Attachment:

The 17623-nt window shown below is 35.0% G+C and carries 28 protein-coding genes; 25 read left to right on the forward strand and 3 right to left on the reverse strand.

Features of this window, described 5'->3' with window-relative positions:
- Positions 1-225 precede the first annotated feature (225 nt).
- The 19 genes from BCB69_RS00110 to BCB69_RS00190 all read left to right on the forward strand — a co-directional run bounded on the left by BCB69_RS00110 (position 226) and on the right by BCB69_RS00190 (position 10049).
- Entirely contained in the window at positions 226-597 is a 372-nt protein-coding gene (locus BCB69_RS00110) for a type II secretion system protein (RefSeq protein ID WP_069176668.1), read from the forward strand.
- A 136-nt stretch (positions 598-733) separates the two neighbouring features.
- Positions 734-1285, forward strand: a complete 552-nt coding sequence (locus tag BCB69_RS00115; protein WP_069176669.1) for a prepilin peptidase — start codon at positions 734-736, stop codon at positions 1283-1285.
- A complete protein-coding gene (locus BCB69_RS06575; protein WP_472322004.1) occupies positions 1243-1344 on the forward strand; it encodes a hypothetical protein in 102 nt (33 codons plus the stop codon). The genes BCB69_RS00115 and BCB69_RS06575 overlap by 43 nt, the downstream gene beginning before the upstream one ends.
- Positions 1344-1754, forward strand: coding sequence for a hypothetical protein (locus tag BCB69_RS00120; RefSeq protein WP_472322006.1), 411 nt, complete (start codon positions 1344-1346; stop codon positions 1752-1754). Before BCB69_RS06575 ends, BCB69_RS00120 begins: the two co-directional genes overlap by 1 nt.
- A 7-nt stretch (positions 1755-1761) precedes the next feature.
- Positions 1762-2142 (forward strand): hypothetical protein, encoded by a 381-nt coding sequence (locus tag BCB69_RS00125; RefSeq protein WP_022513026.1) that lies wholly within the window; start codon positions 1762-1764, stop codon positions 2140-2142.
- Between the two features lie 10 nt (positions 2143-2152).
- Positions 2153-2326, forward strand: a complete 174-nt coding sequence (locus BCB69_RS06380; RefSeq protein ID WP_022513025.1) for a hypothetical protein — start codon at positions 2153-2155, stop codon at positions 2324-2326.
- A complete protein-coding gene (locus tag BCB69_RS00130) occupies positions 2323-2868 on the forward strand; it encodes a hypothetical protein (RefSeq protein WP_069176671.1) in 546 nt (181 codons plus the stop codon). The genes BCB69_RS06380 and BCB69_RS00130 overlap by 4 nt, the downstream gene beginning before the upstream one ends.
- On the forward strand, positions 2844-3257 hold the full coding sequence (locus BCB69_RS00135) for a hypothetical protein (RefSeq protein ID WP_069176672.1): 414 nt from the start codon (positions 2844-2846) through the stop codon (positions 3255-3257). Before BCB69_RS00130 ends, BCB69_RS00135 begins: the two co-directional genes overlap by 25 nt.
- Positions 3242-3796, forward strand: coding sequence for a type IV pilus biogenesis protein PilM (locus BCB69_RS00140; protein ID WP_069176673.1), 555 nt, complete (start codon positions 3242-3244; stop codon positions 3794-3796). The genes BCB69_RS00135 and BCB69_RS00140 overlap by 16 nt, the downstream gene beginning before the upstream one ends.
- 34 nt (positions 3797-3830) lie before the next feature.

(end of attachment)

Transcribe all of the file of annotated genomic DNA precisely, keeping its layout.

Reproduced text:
The 17623-nt window shown below is 35.0% G+C and carries 28 protein-coding genes; 25 read left to right on the forward strand and 3 right to left on the reverse strand.

Features of this window, described 5'->3' with window-relative positions:
- Positions 1-225 precede the first annotated feature (225 nt).
- The 19 genes from BCB69_RS00110 to BCB69_RS00190 all read left to right on the forward strand — a co-directional run bounded on the left by BCB69_RS00110 (position 226) and on the right by BCB69_RS00190 (position 10049).
- Entirely contained in the window at positions 226-597 is a 372-nt protein-coding gene (locus BCB69_RS00110) for a type II secretion system protein (RefSeq protein ID WP_069176668.1), read from the forward strand.
- A 136-nt stretch (positions 598-733) separates the two neighbouring features.
- Positions 734-1285, forward strand: a complete 552-nt coding sequence (locus tag BCB69_RS00115; protein WP_069176669.1) for a prepilin peptidase — start codon at positions 734-736, stop codon at positions 1283-1285.
- A complete protein-coding gene (locus BCB69_RS06575; protein WP_472322004.1) occupies positions 1243-1344 on the forward strand; it encodes a hypothetical protein in 102 nt (33 codons plus the stop codon). The genes BCB69_RS00115 and BCB69_RS06575 overlap by 43 nt, the downstream gene beginning before the upstream one ends.
- Positions 1344-1754, forward strand: coding sequence for a hypothetical protein (locus tag BCB69_RS00120; RefSeq protein WP_472322006.1), 411 nt, complete (start codon positions 1344-1346; stop codon positions 1752-1754). Before BCB69_RS06575 ends, BCB69_RS00120 begins: the two co-directional genes overlap by 1 nt.
- A 7-nt stretch (positions 1755-1761) precedes the next feature.
- Positions 1762-2142 (forward strand): hypothetical protein, encoded by a 381-nt coding sequence (locus tag BCB69_RS00125; RefSeq protein WP_022513026.1) that lies wholly within the window; start codon positions 1762-1764, stop codon positions 2140-2142.
- Between the two features lie 10 nt (positions 2143-2152).
- Positions 2153-2326, forward strand: a complete 174-nt coding sequence (locus BCB69_RS06380; RefSeq protein ID WP_022513025.1) for a hypothetical protein — start codon at positions 2153-2155, stop codon at positions 2324-2326.
- A complete protein-coding gene (locus tag BCB69_RS00130) occupies positions 2323-2868 on the forward strand; it encodes a hypothetical protein (RefSeq protein WP_069176671.1) in 546 nt (181 codons plus the stop codon). The genes BCB69_RS06380 and BCB69_RS00130 overlap by 4 nt, the downstream gene beginning before the upstream one ends.
- On the forward strand, positions 2844-3257 hold the full coding sequence (locus BCB69_RS00135) for a hypothetical protein (RefSeq protein ID WP_069176672.1): 414 nt from the start codon (positions 2844-2846) through the stop codon (positions 3255-3257). Before BCB69_RS00130 ends, BCB69_RS00135 begins: the two co-directional genes overlap by 25 nt.
- Positions 3242-3796, forward strand: coding sequence for a type IV pilus biogenesis protein PilM (locus BCB69_RS00140; protein ID WP_069176673.1), 555 nt, complete (start codon positions 3242-3244; stop codon positions 3794-3796). The genes BCB69_RS00135 and BCB69_RS00140 overlap by 16 nt, the downstream gene beginning before the upstream one ends.
- 34 nt (positions 3797-3830) lie before the next feature.